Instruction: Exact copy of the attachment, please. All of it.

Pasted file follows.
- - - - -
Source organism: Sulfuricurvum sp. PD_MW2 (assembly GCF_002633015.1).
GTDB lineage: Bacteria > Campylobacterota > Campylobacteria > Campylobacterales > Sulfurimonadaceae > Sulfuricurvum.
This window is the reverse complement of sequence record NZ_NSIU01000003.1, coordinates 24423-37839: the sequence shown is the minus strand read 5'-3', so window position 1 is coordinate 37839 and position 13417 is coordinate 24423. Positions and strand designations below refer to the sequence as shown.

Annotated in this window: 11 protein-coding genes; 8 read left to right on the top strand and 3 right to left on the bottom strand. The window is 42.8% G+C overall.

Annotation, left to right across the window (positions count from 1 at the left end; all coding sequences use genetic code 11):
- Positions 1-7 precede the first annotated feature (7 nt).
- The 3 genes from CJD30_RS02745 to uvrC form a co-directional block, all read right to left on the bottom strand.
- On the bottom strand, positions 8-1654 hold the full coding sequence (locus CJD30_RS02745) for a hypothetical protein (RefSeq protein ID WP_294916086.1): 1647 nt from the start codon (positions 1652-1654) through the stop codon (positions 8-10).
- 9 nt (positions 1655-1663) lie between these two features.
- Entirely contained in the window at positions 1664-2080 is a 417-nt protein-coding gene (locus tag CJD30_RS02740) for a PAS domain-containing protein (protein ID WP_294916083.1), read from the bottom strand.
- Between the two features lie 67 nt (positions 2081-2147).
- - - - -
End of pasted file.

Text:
Source organism: Sulfuricurvum sp. PD_MW2 (assembly GCF_002633015.1).
GTDB lineage: Bacteria > Campylobacterota > Campylobacteria > Campylobacterales > Sulfurimonadaceae > Sulfuricurvum.
This window is the reverse complement of sequence record NZ_NSIU01000003.1, coordinates 24423-37839: the sequence shown is the minus strand read 5'-3', so window position 1 is coordinate 37839 and position 13417 is coordinate 24423. Positions and strand designations below refer to the sequence as shown.

Annotated in this window: 11 protein-coding genes; 8 read left to right on the top strand and 3 right to left on the bottom strand. The window is 42.8% G+C overall.

Annotation, left to right across the window (positions count from 1 at the left end; all coding sequences use genetic code 11):
- Positions 1-7 precede the first annotated feature (7 nt).
- The 3 genes from CJD30_RS02745 to uvrC form a co-directional block, all read right to left on the bottom strand.
- On the bottom strand, positions 8-1654 hold the full coding sequence (locus CJD30_RS02745) for a hypothetical protein (RefSeq protein ID WP_294916086.1): 1647 nt from the start codon (positions 1652-1654) through the stop codon (positions 8-10).
- 9 nt (positions 1655-1663) lie between these two features.
- Entirely contained in the window at positions 1664-2080 is a 417-nt protein-coding gene (locus tag CJD30_RS02740) for a PAS domain-containing protein (protein ID WP_294916083.1), read from the bottom strand.
- Between the two features lie 67 nt (positions 2081-2147).